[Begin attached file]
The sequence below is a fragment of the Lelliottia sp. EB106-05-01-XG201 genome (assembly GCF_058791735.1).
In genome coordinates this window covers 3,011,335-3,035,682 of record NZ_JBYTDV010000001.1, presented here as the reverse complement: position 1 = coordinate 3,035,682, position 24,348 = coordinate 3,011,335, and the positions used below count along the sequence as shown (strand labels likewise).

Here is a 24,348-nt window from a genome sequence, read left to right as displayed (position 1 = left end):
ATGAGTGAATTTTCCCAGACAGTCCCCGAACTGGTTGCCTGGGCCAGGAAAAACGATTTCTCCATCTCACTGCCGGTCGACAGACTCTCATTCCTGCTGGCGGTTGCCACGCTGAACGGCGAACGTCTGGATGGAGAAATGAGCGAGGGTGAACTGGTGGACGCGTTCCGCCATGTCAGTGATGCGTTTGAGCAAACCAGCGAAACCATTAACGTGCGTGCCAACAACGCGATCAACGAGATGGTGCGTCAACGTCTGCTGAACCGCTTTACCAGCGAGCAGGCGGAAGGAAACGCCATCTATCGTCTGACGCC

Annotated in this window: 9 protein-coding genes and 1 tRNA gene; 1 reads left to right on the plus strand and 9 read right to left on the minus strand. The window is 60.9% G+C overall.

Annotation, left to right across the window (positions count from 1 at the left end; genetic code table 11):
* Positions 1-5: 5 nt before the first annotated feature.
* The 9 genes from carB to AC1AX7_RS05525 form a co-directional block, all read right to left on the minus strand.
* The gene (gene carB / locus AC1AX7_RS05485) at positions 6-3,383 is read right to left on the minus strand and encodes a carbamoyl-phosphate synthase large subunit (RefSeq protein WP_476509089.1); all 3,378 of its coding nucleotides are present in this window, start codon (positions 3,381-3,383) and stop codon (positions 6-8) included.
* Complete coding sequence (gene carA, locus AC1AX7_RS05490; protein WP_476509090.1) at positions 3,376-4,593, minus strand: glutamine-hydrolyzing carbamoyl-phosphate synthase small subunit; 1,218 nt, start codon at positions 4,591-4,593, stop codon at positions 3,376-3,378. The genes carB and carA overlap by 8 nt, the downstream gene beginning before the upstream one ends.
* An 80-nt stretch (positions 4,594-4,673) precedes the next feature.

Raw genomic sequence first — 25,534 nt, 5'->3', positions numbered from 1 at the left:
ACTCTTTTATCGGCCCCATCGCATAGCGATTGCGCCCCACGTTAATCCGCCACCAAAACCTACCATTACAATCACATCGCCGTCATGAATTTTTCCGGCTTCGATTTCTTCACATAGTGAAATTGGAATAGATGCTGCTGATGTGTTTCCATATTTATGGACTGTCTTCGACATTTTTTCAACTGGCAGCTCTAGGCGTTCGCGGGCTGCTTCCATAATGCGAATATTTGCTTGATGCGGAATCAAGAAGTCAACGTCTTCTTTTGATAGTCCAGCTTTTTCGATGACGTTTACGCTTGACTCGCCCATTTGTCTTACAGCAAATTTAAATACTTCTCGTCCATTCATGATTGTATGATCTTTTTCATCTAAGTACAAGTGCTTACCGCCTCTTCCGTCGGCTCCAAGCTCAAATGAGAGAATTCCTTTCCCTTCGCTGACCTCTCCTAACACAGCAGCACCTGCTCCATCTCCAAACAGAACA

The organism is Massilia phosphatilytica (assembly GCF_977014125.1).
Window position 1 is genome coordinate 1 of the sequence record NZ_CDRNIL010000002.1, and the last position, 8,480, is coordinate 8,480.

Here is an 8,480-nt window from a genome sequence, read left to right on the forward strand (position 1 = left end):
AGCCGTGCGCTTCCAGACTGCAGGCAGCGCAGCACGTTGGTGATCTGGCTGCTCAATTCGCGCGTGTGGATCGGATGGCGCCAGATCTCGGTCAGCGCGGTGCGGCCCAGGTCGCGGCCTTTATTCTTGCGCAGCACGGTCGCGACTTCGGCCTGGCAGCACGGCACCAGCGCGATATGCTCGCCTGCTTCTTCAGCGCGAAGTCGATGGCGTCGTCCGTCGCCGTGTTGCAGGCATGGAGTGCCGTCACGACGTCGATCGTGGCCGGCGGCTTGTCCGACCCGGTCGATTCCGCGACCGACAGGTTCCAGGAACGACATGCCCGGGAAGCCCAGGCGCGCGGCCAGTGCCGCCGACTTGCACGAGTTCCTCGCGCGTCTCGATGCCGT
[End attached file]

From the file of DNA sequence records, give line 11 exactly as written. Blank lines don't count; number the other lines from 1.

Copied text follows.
* An 80-nt stretch (positions 4,594-4,673) precedes the next feature.